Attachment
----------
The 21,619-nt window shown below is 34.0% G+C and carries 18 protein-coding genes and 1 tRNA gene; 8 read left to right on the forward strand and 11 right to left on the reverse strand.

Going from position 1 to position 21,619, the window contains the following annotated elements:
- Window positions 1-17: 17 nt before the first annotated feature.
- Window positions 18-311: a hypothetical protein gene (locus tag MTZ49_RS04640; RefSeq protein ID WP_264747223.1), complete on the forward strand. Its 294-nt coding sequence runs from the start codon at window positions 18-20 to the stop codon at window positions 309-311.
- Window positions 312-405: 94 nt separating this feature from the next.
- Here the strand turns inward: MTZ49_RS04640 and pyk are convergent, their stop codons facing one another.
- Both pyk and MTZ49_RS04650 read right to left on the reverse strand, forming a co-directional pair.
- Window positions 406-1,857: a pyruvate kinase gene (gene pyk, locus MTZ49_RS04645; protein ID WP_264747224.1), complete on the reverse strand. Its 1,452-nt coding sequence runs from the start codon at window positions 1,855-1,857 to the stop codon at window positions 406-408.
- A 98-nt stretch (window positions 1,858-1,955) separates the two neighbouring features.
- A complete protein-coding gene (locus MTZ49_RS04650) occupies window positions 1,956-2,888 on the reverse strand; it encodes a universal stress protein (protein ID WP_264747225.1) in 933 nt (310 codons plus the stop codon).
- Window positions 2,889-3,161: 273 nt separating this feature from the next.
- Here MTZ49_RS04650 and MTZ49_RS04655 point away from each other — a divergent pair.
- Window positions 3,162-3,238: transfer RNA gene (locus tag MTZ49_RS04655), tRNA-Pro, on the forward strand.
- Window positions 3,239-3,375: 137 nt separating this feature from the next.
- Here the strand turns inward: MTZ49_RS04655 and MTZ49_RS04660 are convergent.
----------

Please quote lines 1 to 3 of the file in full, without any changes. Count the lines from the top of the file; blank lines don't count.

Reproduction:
The 21,619-nt window shown below is 34.0% G+C and carries 18 protein-coding genes and 1 tRNA gene; 8 read left to right on the forward strand and 11 right to left on the reverse strand.

Going from position 1 to position 21,619, the window contains the following annotated elements:
- Window positions 1-17: 17 nt before the first annotated feature.